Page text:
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Announcement r Recitation tomorrow on Project 2 r Midterm Survey at the end of this class.

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Presentation on theme: "Announcement r Recitation tomorrow on Project 2 r Midterm Survey at the end of this class."— Presentation transcript:

1 Announcement r Recitation tomorrow on Project 2 r Midterm Survey at the end of this class

2 Review r Hierarchical Routing r The Internet (IP) Protocol m IPv4 addressing m Moving a datagram from source to destination Some slides are in courtesy of J. Kurose and K. Ross

3 Overview r The Internet (IP) Protocol m Datagram format m IP fragmentation m ICMP: Internet Control Message Protocol m NAT: Network Address Translation r Routing in the Internet m Intra-AS routing: RIP and OSPF m Inter-AS routing: BGP r Multicast Routing Some slides are in courtesy of J. Kurose and K. Ross

4 IP addressing: CIDR r Classful addressing: m inefficient use of address space, address space exhaustion m e.g., class B net allocated enough addresses for 65K hosts, even if only 2K hosts in that network r CIDR: Classless InterDomain Routing m network portion of address of arbitrary length m address format: a.b.c.d/x, where x is # bits in network portion of address network part host part /23

5 Hierarchical addressing: route aggregation “Send me anything with addresses beginning /20” / / /23 Fly-By-Night-ISP Organization 0 Organization 7 Internet Organization 1 ISPs-R-Us “Send me anything with addresses beginning /16” /23 Organization Hierarchical addressing allows efficient advertisement of routing information:

6 Hierarchical addressing: more specific routes ISPs-R-Us has a more specific route to Organization 1 “Send me anything with addresses beginning /20” / / /23 Fly-By-Night-ISP Organization 0 Organization 7 Internet Organization 1 ISPs-R-Us “Send me anything with addresses beginning /16 or /23” /23 Organization

7 IP datagram format ver length 32 bits data (variable length, typically a TCP or UDP segment) 16-bit identifier Internet checksum time to live 32 bit source IP address IP protocol version number header length (bytes) max number remaining hops (decremented at each router) for fragmentation/ reassembly total datagram length (bytes) upper layer protocol to deliver payload to head. len type of service “type” of data flgs fragment offset upper layer 32 bit destination IP address Options (if any) E.g. timestamp, record route taken, specify list of routers to visit. how much overhead with TCP? r 20 bytes of TCP r 20 bytes of IP r = 40 bytes + app layer overhead

8 IP Fragmentation & Reassembly r network links have MTU (max.transfer size) - largest possible link-level frame. m different link types, different MTUs r large IP datagram divided (“fragmented”) within net m one datagram becomes several datagrams m “reassembled” only at final destination m IP header bits used to identify, order related fragments fragmentation: in: one large datagram out: 3 smaller datagrams reassembly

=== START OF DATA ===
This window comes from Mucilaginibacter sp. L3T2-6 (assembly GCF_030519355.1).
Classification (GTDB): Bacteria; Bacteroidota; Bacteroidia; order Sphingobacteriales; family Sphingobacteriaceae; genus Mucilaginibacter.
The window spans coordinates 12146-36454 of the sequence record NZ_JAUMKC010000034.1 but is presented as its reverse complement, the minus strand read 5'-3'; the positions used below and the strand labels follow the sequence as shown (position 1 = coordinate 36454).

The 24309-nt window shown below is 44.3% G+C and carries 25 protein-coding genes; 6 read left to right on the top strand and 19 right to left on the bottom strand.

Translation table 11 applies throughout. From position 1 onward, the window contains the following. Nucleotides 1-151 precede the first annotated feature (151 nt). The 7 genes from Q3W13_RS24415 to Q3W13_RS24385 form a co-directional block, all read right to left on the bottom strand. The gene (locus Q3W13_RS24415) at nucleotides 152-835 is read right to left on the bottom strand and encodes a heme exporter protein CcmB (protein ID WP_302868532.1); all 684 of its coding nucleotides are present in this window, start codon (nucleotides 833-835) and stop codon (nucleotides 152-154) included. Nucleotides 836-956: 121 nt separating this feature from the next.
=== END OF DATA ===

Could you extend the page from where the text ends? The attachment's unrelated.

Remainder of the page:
9 IP Fragmentation and Reassembly ID =x offset =0 fragflag =0 length =4000 ID =x offset =0 fragflag =1 length =1500 ID =x offset =185 fragflag =1 length =1500 ID =x offset =370 fragflag =0 length =1040 One large datagram becomes several smaller datagrams Example r 4000 byte datagram r MTU = 1500 bytes 1480 bytes in data field offset = 1480/8

10 ICMP: Internet Control Message Protocol r used by hosts, routers, gateways to communication network-level information m error reporting: unreachable host, network, port, protocol m echo request/reply (used by ping) r network-layer “above” IP: m ICMP msgs carried in IP datagrams r Ping, traceroute uses ICMP

11 Getting a datagram from source to dest. IP datagram: A B E misc fields source IP addr dest IP addr data r datagram remains unchanged, as it travels source to destination r addr fields of interest here Dest. Net. next router Nhops forwarding table in A

12 Getting a datagram from source to dest. Starting at A, send IP datagram addressed to B: r look up net. address of B in forwarding table r find B is on same net. as A r link layer will send datagram directly to B inside link-layer frame m B and A are directly connected Dest. Net. next router Nhops misc fields data A B E forwarding table in A

13 Getting a datagram from source to dest. Dest. Net. next router Nhops Starting at A, dest. E: r look up network address of E in forwarding table r E on different network m A, E not directly attached r routing table: next hop router to E is r link layer sends datagram to router inside link- layer frame r datagram arrives at r continued….. misc fields data A B E forwarding table in A